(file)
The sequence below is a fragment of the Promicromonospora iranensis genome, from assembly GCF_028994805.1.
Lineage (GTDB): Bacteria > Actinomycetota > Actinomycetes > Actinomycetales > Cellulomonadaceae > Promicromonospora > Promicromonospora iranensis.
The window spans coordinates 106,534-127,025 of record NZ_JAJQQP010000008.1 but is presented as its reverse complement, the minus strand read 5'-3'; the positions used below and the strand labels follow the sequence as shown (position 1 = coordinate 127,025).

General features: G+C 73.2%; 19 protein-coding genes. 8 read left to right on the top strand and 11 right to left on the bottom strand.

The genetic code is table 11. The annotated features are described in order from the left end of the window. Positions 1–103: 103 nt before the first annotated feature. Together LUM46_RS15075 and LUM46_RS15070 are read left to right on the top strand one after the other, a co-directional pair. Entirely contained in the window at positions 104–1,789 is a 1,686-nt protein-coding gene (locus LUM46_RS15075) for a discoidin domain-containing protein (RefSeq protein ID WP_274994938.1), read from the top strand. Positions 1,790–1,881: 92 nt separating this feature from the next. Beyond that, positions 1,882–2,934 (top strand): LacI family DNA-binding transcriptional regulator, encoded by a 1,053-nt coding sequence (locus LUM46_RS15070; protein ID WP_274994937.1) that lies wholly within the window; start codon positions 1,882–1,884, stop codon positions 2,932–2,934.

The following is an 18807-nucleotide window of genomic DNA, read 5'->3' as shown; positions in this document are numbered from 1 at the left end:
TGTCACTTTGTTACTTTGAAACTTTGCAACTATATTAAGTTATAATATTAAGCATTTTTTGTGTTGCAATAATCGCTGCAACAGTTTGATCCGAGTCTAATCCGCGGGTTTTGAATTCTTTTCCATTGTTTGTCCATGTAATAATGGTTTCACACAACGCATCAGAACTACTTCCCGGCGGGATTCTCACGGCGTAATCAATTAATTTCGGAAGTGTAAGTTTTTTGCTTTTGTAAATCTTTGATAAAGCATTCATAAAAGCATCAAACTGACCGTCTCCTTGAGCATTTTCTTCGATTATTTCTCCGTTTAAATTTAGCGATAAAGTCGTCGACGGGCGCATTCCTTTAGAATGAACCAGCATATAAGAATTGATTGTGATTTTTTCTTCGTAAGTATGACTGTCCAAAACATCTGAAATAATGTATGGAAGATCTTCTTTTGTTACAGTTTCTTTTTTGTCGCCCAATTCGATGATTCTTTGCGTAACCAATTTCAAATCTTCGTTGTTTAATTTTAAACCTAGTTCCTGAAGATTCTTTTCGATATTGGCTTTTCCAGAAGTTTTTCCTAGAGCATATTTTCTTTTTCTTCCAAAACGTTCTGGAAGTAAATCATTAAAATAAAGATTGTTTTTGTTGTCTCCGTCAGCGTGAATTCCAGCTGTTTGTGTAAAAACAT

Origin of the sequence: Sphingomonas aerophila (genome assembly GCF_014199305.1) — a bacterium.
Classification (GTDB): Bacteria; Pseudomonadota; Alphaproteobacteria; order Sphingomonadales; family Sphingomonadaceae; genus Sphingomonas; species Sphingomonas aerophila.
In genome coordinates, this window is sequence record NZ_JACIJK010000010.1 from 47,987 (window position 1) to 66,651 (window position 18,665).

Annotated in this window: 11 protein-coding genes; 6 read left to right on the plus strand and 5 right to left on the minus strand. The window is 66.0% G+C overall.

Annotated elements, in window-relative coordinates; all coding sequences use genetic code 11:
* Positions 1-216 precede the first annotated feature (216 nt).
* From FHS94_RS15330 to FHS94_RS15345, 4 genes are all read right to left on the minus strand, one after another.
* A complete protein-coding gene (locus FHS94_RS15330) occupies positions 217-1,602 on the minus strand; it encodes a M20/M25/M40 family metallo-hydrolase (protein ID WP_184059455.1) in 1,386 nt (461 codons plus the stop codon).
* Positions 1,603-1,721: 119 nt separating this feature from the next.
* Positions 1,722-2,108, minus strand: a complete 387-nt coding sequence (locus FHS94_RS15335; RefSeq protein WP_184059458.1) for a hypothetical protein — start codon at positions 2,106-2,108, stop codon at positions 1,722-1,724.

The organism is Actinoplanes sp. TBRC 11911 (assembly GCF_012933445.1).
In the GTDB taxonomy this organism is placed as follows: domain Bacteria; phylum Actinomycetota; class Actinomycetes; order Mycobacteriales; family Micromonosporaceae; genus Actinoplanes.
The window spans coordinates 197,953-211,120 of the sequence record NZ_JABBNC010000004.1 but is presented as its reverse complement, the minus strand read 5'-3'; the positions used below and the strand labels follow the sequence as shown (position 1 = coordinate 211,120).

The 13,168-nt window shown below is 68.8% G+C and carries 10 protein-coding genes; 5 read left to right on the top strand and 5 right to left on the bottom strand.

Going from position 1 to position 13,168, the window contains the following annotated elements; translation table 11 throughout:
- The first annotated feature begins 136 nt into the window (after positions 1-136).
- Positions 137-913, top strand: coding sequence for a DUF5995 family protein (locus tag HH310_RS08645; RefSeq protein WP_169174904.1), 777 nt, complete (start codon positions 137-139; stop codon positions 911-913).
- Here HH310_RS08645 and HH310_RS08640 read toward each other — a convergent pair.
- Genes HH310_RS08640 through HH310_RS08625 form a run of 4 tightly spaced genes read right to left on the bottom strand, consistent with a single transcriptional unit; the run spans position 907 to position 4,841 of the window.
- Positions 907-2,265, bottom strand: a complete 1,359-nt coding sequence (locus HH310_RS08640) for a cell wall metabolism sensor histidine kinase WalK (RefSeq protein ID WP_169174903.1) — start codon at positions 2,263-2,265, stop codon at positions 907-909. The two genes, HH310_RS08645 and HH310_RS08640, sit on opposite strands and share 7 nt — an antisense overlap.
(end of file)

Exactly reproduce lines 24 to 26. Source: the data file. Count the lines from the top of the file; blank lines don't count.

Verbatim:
- Positions 137-913, top strand: coding sequence for a DUF5995 family protein (locus tag HH310_RS08645; RefSeq protein WP_169174904.1), 777 nt, complete (start codon positions 137-139; stop codon positions 911-913).
- Here HH310_RS08645 and HH310_RS08640 read toward each other — a convergent pair.
- Genes HH310_RS08640 through HH310_RS08625 form a run of 4 tightly spaced genes read right to left on the bottom strand, consistent with a single transcriptional unit; the run spans position 907 to position 4,841 of the window.